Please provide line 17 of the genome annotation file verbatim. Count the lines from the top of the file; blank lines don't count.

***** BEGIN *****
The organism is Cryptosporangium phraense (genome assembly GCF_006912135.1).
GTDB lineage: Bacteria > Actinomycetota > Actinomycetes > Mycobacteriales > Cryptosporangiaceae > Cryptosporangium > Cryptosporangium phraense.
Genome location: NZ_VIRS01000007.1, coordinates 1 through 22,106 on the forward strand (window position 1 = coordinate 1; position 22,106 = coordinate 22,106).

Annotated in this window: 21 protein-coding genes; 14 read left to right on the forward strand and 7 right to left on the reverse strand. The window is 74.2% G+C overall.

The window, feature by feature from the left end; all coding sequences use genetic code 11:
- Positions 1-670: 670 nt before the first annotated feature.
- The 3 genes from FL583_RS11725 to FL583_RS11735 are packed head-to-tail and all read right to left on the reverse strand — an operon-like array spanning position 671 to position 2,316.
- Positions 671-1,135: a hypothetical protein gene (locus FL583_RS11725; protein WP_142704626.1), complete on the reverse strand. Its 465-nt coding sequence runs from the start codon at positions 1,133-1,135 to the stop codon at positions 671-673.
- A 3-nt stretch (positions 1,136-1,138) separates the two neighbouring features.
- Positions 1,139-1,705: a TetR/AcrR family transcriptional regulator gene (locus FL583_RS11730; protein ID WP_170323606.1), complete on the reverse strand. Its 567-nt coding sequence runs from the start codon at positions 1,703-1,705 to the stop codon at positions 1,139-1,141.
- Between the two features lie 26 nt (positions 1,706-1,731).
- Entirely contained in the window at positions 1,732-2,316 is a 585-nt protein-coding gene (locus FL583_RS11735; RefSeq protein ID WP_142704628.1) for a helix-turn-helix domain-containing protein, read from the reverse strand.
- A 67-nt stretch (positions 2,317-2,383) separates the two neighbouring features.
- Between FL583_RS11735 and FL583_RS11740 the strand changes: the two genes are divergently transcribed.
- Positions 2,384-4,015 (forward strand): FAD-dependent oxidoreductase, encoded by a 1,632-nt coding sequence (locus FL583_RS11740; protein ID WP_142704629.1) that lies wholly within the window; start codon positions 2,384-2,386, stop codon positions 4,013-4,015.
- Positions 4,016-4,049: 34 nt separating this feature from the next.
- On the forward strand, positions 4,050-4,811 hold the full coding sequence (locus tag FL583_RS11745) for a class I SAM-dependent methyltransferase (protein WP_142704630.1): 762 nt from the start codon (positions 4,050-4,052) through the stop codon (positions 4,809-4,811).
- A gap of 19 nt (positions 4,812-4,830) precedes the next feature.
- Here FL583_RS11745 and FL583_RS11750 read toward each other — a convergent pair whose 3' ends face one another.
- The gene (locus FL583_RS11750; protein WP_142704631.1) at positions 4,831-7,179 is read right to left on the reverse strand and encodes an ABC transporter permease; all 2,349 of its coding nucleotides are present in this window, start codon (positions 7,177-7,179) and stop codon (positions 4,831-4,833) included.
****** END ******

- On the forward strand, positions 4,050-4,811 hold the full coding sequence (locus tag FL583_RS11745) for a class I SAM-dependent methyltransferase (protein WP_142704630.1): 762 nt from the start codon (positions 4,050-4,052) through the stop codon (positions 4,809-4,811).